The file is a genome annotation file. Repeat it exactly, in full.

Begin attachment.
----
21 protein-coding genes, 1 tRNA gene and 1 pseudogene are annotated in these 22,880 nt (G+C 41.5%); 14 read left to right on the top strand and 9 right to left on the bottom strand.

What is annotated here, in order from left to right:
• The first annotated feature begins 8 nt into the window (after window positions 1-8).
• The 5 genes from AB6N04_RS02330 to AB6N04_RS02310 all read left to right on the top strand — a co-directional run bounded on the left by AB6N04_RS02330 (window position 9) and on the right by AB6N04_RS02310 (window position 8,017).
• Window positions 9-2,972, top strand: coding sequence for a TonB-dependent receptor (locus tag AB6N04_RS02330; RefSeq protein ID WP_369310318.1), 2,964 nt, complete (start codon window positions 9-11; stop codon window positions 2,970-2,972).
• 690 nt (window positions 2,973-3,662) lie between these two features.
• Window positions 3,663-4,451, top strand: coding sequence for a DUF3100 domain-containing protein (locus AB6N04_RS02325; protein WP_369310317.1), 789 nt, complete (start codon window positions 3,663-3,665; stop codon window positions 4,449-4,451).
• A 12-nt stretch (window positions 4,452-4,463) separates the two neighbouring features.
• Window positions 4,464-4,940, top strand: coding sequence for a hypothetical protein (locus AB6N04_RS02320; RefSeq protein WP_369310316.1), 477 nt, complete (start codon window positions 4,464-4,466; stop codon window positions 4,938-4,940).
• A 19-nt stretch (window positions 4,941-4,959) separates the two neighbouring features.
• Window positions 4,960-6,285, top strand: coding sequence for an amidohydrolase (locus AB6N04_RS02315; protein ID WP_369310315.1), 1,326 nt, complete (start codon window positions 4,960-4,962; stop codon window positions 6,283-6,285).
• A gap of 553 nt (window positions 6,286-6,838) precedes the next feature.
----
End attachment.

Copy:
21 protein-coding genes, 1 tRNA gene and 1 pseudogene are annotated in these 22,880 nt (G+C 41.5%); 14 read left to right on the top strand and 9 right to left on the bottom strand.

What is annotated here, in order from left to right:
• The first annotated feature begins 8 nt into the window (after window positions 1-8).
• The 5 genes from AB6N04_RS02330 to AB6N04_RS02310 all read left to right on the top strand — a co-directional run bounded on the left by AB6N04_RS02330 (window position 9) and on the right by AB6N04_RS02310 (window position 8,017).
• Window positions 9-2,972, top strand: coding sequence for a TonB-dependent receptor (locus tag AB6N04_RS02330; RefSeq protein ID WP_369310318.1), 2,964 nt, complete (start codon window positions 9-11; stop codon window positions 2,970-2,972).
• 690 nt (window positions 2,973-3,662) lie between these two features.
• Window positions 3,663-4,451, top strand: coding sequence for a DUF3100 domain-containing protein (locus AB6N04_RS02325; protein WP_369310317.1), 789 nt, complete (start codon window positions 3,663-3,665; stop codon window positions 4,449-4,451).
• A 12-nt stretch (window positions 4,452-4,463) separates the two neighbouring features.
• Window positions 4,464-4,940, top strand: coding sequence for a hypothetical protein (locus AB6N04_RS02320; RefSeq protein WP_369310316.1), 477 nt, complete (start codon window positions 4,464-4,466; stop codon window positions 4,938-4,940).
• A 19-nt stretch (window positions 4,941-4,959) separates the two neighbouring features.
• Window positions 4,960-6,285, top strand: coding sequence for an amidohydrolase (locus AB6N04_RS02315; protein ID WP_369310315.1), 1,326 nt, complete (start codon window positions 4,960-4,962; stop codon window positions 6,283-6,285).
• A gap of 553 nt (window positions 6,286-6,838) precedes the next feature.